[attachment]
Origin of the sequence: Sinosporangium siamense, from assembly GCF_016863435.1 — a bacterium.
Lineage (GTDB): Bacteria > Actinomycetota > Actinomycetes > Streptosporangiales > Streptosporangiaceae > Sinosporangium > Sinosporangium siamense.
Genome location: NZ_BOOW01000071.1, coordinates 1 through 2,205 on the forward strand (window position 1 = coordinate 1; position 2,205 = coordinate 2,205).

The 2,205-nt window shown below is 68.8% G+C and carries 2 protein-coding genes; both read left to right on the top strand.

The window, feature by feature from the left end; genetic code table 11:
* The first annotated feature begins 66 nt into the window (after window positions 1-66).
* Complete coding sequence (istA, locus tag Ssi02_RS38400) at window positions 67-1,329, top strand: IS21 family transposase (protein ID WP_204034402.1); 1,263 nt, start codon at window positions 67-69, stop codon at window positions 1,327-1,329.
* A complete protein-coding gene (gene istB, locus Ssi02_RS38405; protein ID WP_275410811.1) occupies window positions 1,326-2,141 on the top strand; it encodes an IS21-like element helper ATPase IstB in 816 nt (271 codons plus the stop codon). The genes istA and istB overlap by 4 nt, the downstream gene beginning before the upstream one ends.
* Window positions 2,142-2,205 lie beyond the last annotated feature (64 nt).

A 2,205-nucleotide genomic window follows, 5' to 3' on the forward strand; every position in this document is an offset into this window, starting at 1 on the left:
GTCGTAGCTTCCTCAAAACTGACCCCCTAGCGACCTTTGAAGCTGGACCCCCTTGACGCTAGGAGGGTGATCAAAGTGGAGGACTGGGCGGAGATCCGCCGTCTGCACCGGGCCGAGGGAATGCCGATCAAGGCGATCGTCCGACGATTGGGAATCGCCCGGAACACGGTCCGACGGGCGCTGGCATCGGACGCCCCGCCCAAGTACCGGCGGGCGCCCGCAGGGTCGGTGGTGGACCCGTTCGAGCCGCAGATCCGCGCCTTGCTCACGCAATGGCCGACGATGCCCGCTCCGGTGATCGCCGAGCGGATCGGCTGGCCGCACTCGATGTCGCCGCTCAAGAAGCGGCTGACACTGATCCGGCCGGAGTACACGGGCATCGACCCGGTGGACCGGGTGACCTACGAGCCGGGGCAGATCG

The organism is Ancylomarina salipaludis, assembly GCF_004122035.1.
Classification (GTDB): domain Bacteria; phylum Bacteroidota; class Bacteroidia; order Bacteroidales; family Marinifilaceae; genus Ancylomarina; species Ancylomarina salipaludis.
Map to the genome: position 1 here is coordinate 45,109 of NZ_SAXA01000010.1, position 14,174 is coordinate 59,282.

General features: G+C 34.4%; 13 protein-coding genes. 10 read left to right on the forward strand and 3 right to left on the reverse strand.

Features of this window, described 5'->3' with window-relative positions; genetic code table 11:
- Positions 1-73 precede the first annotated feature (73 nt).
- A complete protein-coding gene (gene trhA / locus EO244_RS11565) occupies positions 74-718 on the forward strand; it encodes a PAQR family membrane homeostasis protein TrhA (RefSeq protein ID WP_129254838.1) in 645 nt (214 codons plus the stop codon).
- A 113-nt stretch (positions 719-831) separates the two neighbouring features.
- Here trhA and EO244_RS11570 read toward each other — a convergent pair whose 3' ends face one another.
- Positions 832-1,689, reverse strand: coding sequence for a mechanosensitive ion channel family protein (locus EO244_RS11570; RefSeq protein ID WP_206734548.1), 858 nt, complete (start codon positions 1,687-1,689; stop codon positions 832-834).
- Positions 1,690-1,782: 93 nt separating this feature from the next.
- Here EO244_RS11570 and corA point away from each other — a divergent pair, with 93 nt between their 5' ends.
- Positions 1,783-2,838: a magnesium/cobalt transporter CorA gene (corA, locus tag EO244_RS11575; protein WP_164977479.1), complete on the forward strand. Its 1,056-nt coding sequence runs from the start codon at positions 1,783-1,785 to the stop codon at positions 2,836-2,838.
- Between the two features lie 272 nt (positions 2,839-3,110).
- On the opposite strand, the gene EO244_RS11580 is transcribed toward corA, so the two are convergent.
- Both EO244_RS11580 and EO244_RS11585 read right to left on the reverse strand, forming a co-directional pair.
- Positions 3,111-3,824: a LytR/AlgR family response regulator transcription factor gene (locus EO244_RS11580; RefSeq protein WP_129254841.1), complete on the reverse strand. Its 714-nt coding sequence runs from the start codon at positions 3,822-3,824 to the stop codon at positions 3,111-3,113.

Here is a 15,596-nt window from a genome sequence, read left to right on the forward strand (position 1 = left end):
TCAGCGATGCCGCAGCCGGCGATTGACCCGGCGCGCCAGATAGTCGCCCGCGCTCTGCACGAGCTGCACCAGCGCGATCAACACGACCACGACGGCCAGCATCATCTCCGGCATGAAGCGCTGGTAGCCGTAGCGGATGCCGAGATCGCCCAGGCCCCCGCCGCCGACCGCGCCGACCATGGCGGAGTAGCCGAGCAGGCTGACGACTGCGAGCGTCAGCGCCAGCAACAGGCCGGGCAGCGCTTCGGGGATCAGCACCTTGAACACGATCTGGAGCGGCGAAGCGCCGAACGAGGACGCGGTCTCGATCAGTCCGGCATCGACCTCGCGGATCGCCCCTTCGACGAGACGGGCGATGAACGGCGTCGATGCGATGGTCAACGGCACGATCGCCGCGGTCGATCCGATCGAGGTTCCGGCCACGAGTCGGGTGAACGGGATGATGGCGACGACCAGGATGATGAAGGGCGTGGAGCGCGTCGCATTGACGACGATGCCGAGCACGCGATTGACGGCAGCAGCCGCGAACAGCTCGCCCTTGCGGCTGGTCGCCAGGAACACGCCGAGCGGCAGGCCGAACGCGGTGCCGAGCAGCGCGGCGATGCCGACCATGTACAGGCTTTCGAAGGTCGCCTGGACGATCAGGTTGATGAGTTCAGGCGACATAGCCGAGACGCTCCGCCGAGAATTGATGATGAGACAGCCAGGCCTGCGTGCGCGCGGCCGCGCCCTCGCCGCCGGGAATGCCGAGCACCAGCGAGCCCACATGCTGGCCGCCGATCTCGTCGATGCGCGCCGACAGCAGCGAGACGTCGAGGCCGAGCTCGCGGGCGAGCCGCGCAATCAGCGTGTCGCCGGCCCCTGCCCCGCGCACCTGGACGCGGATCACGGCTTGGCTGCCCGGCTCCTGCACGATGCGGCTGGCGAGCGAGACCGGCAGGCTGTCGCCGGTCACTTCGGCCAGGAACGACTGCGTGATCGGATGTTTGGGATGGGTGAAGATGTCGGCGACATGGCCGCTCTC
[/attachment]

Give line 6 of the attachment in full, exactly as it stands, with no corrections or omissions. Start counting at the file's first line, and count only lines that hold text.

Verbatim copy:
* The first annotated feature begins 66 nt into the window (after window positions 1-66).